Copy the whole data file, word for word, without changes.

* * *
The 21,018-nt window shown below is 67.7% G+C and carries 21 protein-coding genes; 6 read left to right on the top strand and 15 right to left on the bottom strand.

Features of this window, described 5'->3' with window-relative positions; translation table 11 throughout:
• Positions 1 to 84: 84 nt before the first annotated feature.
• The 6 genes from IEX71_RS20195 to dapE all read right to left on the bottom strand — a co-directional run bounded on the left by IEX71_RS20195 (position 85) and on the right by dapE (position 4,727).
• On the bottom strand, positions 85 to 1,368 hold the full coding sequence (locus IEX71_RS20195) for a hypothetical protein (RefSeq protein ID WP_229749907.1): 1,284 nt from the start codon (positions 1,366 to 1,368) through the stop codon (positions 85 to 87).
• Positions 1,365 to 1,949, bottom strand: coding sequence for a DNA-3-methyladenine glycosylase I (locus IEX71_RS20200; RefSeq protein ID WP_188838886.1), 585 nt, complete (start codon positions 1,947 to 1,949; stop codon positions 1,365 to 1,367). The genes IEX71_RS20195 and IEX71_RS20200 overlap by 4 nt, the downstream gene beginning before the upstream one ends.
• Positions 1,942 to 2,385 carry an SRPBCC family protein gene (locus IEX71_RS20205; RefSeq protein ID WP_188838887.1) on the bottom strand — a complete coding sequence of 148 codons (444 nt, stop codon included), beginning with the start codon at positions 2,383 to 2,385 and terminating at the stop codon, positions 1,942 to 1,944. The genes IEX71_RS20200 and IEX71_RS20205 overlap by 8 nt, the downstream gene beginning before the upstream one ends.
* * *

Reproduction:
The 21,018-nt window shown below is 67.7% G+C and carries 21 protein-coding genes; 6 read left to right on the top strand and 15 right to left on the bottom strand.

Features of this window, described 5'->3' with window-relative positions; translation table 11 throughout:
• Positions 1 to 84: 84 nt before the first annotated feature.
• The 6 genes from IEX71_RS20195 to dapE all read right to left on the bottom strand — a co-directional run bounded on the left by IEX71_RS20195 (position 85) and on the right by dapE (position 4,727).
• On the bottom strand, positions 85 to 1,368 hold the full coding sequence (locus IEX71_RS20195) for a hypothetical protein (RefSeq protein ID WP_229749907.1): 1,284 nt from the start codon (positions 1,366 to 1,368) through the stop codon (positions 85 to 87).
• Positions 1,365 to 1,949, bottom strand: coding sequence for a DNA-3-methyladenine glycosylase I (locus IEX71_RS20200; RefSeq protein ID WP_188838886.1), 585 nt, complete (start codon positions 1,947 to 1,949; stop codon positions 1,365 to 1,367). The genes IEX71_RS20195 and IEX71_RS20200 overlap by 4 nt, the downstream gene beginning before the upstream one ends.
• Positions 1,942 to 2,385 carry an SRPBCC family protein gene (locus IEX71_RS20205; RefSeq protein ID WP_188838887.1) on the bottom strand — a complete coding sequence of 148 codons (444 nt, stop codon included), beginning with the start codon at positions 2,383 to 2,385 and terminating at the stop codon, positions 1,942 to 1,944. The genes IEX71_RS20200 and IEX71_RS20205 overlap by 8 nt, the downstream gene beginning before the upstream one ends.